Farms.com Home   News

Soybean Cyst Nematode is The Most Damaging Soybean Pathogen—Snd It's Rapidly Spreading

Soybean Cyst Nematode is The Most Damaging Soybean Pathogen—Snd It's Rapidly Spreading

The soybean cyst nematode (SCN) is the most damaging pathogen of soybeans in the United States and Canada and it is spreading rapidly, according to information compiled by Gregory Tylka and Christopher Marett, nematologists at Iowa State University. SCN was first found in the United States in 1954 and most recent estimates show that SCN results in $1.5 billion in annual yield losses.

"The continuing spread of SCN is alarming, but not surprising," said Tylka. "Anything that moves soil can move the nematode, including wind, water, and farm machinery." In an article published in Plant Health Progress, Tylka and Marett report that SCN was found in 55 new counties in the United States and 24 new counties and rural municipalities in Canada between 2017 and 2020. Most dramatically, New York State, which saw SCN in only one county pre-2017, reported SCN in 29 new counties, and Manitoba reported SCN for the first time in 2017.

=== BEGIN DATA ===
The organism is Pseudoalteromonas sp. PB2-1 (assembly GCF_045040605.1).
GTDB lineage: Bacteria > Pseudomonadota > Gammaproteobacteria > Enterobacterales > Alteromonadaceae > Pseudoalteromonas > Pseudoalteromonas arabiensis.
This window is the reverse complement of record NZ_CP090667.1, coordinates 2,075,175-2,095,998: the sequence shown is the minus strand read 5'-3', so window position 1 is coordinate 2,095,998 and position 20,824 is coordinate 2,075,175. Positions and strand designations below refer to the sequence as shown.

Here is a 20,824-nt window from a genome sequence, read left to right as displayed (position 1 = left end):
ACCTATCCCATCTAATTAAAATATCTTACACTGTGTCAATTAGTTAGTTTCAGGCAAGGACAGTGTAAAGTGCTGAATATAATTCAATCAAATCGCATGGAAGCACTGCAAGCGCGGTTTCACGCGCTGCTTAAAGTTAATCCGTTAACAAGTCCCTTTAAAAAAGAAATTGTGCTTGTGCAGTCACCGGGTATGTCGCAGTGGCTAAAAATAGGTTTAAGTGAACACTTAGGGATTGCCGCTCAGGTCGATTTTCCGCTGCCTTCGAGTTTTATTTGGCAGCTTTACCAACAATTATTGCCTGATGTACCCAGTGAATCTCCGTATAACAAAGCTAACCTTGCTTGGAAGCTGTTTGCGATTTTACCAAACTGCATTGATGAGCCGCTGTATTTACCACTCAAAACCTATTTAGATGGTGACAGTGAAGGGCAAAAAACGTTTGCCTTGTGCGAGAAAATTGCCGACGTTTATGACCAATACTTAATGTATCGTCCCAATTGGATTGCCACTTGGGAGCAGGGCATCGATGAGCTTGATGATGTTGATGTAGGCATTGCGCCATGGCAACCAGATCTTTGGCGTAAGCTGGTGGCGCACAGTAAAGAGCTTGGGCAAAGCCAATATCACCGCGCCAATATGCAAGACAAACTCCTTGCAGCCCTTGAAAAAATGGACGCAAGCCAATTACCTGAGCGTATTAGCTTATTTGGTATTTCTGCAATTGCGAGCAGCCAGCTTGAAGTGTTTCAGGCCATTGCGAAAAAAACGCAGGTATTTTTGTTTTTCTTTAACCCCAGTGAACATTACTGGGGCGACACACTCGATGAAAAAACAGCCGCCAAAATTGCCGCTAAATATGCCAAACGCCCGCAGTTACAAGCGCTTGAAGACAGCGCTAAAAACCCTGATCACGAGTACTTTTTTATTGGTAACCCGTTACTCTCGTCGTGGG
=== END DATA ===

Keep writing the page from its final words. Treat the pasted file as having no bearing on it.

The nematode is easily overlooked as it often does not cause obvious aboveground symptoms for several years, even as it begins to immediately reduce yields. "Farmers often assume that they do not have SCN because the soybeans don't look sick," said Tylka. "This is an unfortunate mistake because SCN numbers are low when the nematode is first introduced into a field, but those numbers increase steadily if left unmanaged."

Click here to see more...

Trending Video

Viterra Sustainability Program

Video: Viterra Sustainability Program


William Pallister, Manitoba Director with the Wheat Growers, talks to Jeff Cockwill, Corporate Affairs Director with Viterra, about their sustainability program, and comments on the Code of Practice for Canadian grain farmers the Canadian Roundtable for Sustainable Crops (CRSC) is in the process of developing. Jeff urges farmers to get engaged in the consultation process and understand what the implications are to their farm.